I have provided a focus on the basic dimensions of the boats used in this type of rowing.
Because the sport is so new to New Zealand it is unlikely many will be aware of what the sport is, and the boat differences between Coastal and traditional flat-water rowing in New Zealand.
In many aspects Coastal Rowing assists several areas of rowing that have been a challenge for rowers in the learning pathway to racing/rowing flat water boats as well as bringing a unique flavour of its own. This is a bonus over and above its racing in a category of its own.
They provide an easy pathway for novices learning to row. Their extra width provides stability which allows much faster technique coaching.
For Masters they provide instant stability that assists those with limited flexibility.
The boats are designed to be “unswampable” allowing for greater safety when engaging in rowing adventures, they also accommodate a much larger range of the population because of their large volume. It is very difficult to adequately boat people over 100kg average in flat water boats.
This has opened up a much larger range of “adventure” possibilities because the boats’ sea-keeping abilities have significantly improved from the previous designs.
World Rowing Coastal endurance and Beach sprint racing
Here the boats come into their own, as previously mentioned the large volume means racing is held in very rough conditions and adds to the excitement and complexity of being a fast coastal racer, without sacrificing safety. Not only do navigation skills come into play but the ability to catch and ride waves as well as strength and endurance play a part.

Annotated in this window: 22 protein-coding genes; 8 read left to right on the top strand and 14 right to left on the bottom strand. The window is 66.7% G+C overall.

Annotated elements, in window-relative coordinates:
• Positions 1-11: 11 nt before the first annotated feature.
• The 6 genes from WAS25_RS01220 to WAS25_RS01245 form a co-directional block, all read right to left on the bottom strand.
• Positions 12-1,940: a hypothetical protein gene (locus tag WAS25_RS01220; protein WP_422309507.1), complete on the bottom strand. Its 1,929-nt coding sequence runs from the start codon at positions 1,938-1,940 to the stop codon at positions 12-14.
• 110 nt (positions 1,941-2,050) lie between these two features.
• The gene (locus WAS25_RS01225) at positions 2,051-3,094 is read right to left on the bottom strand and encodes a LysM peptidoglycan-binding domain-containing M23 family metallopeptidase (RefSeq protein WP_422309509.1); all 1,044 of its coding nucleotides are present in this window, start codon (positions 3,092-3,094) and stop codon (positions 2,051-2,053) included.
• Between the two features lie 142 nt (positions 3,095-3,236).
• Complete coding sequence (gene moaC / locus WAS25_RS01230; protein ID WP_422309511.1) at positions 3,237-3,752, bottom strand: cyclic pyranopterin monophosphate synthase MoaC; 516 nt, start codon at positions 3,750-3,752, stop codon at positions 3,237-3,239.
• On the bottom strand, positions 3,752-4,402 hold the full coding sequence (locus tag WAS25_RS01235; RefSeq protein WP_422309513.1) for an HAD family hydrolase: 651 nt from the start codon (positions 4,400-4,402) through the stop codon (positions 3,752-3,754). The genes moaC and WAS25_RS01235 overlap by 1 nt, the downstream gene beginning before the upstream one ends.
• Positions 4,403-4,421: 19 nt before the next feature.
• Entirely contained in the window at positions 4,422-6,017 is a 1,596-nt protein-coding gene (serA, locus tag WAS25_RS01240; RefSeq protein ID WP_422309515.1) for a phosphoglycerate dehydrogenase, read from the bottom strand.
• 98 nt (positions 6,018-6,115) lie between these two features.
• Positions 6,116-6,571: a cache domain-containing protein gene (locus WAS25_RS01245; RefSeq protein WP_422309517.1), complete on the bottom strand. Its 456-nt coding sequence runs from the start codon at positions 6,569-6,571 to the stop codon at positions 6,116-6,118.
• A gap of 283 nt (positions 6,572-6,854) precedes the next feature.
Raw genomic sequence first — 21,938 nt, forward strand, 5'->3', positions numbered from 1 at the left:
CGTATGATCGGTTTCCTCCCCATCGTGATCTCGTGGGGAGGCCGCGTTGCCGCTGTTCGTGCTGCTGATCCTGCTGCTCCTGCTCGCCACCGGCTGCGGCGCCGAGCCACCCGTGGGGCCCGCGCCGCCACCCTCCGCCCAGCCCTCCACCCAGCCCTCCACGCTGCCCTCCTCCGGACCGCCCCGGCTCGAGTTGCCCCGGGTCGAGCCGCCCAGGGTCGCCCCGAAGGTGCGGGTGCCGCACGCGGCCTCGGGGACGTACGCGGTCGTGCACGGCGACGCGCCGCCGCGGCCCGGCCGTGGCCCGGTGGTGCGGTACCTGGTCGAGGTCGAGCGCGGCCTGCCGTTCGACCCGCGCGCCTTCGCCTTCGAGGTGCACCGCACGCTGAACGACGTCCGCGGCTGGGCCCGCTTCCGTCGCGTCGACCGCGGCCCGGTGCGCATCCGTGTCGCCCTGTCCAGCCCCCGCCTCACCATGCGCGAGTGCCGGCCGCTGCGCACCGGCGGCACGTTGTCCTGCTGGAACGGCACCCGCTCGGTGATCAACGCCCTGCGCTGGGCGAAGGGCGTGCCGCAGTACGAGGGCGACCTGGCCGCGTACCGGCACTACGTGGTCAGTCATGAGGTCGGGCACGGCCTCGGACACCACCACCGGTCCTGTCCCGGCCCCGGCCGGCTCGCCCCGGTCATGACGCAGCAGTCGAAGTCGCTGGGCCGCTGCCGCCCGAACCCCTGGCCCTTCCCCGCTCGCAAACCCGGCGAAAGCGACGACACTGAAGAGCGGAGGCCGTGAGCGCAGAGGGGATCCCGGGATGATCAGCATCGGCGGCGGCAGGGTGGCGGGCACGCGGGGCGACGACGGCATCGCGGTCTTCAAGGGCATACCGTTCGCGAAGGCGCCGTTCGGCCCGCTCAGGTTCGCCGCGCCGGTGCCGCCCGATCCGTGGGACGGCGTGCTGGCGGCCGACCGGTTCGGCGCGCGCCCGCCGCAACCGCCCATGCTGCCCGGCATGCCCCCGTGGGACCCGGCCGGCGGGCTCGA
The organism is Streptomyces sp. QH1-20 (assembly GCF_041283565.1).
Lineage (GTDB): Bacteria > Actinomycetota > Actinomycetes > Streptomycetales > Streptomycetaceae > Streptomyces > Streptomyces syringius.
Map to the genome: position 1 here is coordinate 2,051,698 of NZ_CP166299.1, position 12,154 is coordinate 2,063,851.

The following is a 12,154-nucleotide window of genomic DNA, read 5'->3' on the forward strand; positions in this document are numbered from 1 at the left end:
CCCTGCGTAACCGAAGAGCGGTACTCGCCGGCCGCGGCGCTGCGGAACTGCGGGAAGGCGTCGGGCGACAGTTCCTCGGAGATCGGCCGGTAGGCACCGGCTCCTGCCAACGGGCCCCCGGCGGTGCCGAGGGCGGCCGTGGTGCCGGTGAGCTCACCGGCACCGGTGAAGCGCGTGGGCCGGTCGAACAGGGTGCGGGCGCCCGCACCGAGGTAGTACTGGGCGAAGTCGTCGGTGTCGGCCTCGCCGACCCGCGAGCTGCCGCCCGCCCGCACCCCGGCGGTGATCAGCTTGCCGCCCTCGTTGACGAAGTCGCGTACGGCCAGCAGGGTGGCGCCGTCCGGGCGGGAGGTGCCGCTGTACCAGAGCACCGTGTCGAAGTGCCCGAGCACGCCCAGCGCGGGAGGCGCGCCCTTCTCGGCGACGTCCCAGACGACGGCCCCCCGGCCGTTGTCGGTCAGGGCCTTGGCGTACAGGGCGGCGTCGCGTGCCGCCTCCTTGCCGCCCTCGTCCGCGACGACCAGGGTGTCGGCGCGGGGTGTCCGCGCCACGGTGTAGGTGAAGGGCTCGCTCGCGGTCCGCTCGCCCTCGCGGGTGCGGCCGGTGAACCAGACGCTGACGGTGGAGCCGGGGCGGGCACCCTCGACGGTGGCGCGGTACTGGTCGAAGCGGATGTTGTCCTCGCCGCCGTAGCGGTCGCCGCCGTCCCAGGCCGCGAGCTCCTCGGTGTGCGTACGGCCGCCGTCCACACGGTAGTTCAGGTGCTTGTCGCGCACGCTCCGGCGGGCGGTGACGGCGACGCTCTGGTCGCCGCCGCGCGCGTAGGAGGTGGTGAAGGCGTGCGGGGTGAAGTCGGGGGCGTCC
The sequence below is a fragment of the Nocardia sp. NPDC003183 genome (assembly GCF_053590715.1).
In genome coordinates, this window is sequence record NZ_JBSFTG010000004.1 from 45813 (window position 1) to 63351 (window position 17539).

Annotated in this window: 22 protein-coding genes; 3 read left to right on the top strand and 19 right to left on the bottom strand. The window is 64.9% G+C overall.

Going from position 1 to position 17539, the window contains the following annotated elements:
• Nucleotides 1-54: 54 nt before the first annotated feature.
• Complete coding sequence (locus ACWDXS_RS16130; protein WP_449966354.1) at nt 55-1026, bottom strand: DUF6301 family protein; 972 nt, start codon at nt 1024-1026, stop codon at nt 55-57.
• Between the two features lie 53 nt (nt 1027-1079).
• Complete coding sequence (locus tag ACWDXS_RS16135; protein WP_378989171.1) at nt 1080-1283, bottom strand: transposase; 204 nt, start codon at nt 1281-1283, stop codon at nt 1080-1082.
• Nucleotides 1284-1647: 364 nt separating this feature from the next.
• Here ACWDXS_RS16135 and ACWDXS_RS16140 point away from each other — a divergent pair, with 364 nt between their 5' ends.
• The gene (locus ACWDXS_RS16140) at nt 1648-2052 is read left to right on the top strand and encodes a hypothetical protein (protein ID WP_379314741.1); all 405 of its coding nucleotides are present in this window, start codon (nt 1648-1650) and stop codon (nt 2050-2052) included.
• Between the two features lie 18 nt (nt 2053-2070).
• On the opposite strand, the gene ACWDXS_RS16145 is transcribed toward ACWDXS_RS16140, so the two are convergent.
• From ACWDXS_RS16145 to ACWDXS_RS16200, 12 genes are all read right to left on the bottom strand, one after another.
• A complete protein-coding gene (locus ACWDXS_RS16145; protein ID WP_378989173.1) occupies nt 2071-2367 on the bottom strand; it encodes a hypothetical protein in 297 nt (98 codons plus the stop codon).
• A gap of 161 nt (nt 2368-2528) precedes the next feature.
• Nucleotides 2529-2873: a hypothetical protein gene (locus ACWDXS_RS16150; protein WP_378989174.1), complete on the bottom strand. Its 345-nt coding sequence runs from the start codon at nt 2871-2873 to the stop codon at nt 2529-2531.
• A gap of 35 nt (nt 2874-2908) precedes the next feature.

Below is a chart giving the basic differences in size and weight to flat water boats. The Oars and sculls used are by and large the same both in size and design and this is true for most of the fittings, shoes, foot stretchers etc. It is valid to note however that these boats are relatively new to the rowing family and significant development is ongoing to customise them within the rules.
Please note also that the World Rowing (FISA) rulebook goes into greater detail on the minimum width rule to eliminate narrow boats with wide decks from attempting to compete with an advantage. If you have aspirations to design your own boat, check the rules!!
As always if you have any questions don’t hesitate to get in touch. firstname.lastname@example.org
This article first appeared in the Legion of Rowers newsletter